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Recital: Deborah Humble

by Heather Leviston

If ever there was a diva with an eye and ear for refined detail it would have to be Deborah Humble. Under the auspices of The Richard Wagner Society, this ultra-glamorous mezzo soprano, who captured the hearts of Melbourne audiences with her moving portrayals of Erda and Waltraute in Wagner’s Ring last year, gave a splendidly nuanced recital of Lieder by Brahms and Wagner on Monday evening.

Looking every centimetre the international diva that she is, in a superb dusty-rose silk two-piece evening ensemble (with perfectly matching lipstick), Humble and her superb accompanist Raymond Lawrence began the recital with Brahms’ eight Ziegeunerlieder, arranged for solo voice and piano. Bursting with fiery gypsy temperament, the spirited opening number of the set established the tone for an evening of dramatic intensity. Not that it was all sound and fury; in fact, the wide range of emotional expression was a notable feature of the recital.

Apart from possessing a beautiful voice, with riveting dark hued notes and an absolutely secure technique throughout her impressive vocal range, Humble’s gifts as a storyteller are remarkable. This could perhaps be attributed to her extensive experience on the operatic stage, but seems rather to stem from an innate ability to inhabit the spirit of a song and bring its characters and characteristics into sharp focus. There was no trace of slick professionalism (though she is professional to the core) or histrionic gesture, but a genuine warmth and sweetness that charmed the audience into entering the microcosms of Brahms’ and Wagner’s creations.

With the contrasting moods of Ziegeunerlieder, one moment passionately denouncing a faithless heart and mourning lost love and the next celebrating the joys of life and love, either playfully or with moving lyricism, Humble and Lawrence took the audience on an enchanted journey.

A selection of four contrasting songs by Brahms afforded further opportunities for the pair to weave their magic. Immer leise wird mein Schlummer was a study in the power of word painting and the soft, gentle singing of Wie Melodien sieht es mir, with Lawrence’s wonderfully sensitive accompaniment, was simply ravishing. Being accustomed to a particular recording of Meine Liebe ist grün, I was struck by just how tasteful and unaffected Humble’s singing is. Without any encumbering vocal mannerisms, she was able to convey all the Brahmsian excitement and grandeur that this outburst of joy contains. Her personification of a stupidly insistent suitor in dialogue with a spunky maid in Vergebliches Ständchen was an entertaining conclusion to this group of songs. Given that she has been based in Hamburg for several years, it is perhaps not surprising that her German diction is spot on and that she is able to invest every word with meaning.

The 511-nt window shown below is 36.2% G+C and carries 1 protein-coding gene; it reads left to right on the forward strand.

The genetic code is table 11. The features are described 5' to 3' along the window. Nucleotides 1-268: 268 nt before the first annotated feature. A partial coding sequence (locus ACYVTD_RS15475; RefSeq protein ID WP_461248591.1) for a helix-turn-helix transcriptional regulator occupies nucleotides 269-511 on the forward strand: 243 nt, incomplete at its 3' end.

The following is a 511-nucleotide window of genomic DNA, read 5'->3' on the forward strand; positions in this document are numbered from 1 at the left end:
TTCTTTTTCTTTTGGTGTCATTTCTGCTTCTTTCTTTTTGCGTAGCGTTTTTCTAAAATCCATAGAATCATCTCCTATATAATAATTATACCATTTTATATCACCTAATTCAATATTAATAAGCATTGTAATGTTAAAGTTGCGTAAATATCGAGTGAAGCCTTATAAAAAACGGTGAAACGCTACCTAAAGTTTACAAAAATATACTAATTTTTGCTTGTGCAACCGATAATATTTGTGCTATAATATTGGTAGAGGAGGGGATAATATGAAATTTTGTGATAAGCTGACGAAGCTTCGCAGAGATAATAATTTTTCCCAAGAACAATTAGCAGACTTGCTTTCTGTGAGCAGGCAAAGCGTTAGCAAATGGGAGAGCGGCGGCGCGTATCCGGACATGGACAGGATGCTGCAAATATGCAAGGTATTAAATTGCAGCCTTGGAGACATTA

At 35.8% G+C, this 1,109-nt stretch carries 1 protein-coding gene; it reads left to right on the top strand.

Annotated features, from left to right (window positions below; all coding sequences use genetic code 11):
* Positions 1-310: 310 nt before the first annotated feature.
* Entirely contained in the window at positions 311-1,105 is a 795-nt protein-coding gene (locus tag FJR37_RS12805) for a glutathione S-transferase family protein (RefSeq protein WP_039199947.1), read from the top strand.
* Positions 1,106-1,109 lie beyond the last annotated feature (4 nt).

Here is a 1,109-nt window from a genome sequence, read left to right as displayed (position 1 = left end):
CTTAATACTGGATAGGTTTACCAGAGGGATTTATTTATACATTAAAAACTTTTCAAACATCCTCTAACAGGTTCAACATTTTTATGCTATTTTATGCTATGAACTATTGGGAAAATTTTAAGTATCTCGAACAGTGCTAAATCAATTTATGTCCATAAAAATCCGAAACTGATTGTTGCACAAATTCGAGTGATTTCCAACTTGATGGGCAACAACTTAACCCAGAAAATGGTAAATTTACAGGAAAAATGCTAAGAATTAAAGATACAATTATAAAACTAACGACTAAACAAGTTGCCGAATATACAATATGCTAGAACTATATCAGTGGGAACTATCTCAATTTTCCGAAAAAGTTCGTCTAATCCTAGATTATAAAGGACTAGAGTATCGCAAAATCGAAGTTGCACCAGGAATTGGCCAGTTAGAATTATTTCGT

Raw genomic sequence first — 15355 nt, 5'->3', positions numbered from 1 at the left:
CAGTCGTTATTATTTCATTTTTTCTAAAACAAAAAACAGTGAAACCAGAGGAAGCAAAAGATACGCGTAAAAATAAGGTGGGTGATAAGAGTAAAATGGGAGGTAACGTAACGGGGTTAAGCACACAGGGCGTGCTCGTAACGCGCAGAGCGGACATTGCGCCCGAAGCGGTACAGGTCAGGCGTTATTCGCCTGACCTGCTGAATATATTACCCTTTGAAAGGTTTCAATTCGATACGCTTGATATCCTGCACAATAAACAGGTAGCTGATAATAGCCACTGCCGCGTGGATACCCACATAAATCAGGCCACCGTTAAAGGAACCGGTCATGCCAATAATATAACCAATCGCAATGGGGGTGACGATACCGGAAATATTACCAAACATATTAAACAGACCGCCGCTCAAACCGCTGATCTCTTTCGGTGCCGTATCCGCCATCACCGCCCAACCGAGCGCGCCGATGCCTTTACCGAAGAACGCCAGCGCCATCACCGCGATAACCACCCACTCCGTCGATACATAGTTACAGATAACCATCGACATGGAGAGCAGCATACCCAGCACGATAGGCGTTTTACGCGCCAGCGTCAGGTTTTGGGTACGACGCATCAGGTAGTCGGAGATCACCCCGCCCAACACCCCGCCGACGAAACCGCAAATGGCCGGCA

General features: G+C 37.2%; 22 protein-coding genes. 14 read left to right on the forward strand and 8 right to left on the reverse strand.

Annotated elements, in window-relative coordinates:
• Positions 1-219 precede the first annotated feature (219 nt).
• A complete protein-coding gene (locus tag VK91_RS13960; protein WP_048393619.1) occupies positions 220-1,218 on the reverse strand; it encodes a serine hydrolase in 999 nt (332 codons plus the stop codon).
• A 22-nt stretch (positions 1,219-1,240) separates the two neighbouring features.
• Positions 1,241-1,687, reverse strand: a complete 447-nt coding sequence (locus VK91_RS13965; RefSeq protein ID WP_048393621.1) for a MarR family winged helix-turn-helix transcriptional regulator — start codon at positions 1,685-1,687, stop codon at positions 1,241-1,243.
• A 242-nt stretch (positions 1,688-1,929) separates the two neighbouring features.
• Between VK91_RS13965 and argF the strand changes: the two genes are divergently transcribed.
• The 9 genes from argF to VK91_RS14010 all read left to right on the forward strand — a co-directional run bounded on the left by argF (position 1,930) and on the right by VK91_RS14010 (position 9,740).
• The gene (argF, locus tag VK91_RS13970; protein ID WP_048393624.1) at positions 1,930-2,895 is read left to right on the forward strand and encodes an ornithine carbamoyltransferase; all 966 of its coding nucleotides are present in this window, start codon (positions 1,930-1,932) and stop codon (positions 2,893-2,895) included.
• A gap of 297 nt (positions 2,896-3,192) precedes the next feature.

Humble and Lawrence were joined by Jennifer Brasch on viola for Brahms’ Zwei Lieder, Opus 19, written for his friends, violinist Joseph Joachim and his mezzo-soprano wife. Of the almost 200 songs he composed for solo voice and piano, these were the only ones he ever wrote for an extra instrument. Undoubtedly he would have approved of the way Humble’s expressive voice blended so beautifully with the darker tones of the viola.

After interval, came just what would expect in a concert organised by the Wagner Society: some Wagner. The five songs that comprise his Wesendonck Lieder are settings of poems by Mathilde Wesendonck, his lover and muse at the time of their composition. The quality of the poems themselves has been the subject of some criticism, but there is no question that Wagner’s erotic inspiration transformed them into something extraordinarily compelling. They were all of that and more with Humble and Lawrence as gifted interpreters. Rhythmic elasticity, dramatic urgency, colour, line and top notes that bloomed effortlessly resulted in a very special musical experience. In the detail and weight given to the words of Stehe Still could be heard something of the evocations of Erde. Lawrence gave the final passage a timeless meditative quality too. The mystery and magic of a voice and piano speaking as one was possibly most apparent in Im Treibhaus. The restrained tempo created a hush that enabled the listener to register meaning and fully absorb the atmosphere.

Although some members of the audience might have preferred to have the strains of Träume resonating in the memory as the final item of the recital, a recently discovered piece of music by Mendelssohn was an interesting inclusion and provided an opportunity for Deborah Humble to speak to the audience by way of an introduction to its history. Her encore from German operetta, Lehar’s Meine Lippen, sie Kussen so Heisse, was not only an opportunity to show off some of the more spectacular features of her voice, it also reprised the gypsy flavor that opened the recital. Going by the enthusiastic reception that greeted her alluring performance, it would be fair to say that every member of the audience was thoroughly seduced.

Heather Leviston reviewed this performance at Flockhart Hall, Methodist Ladies College on June 2, 2014

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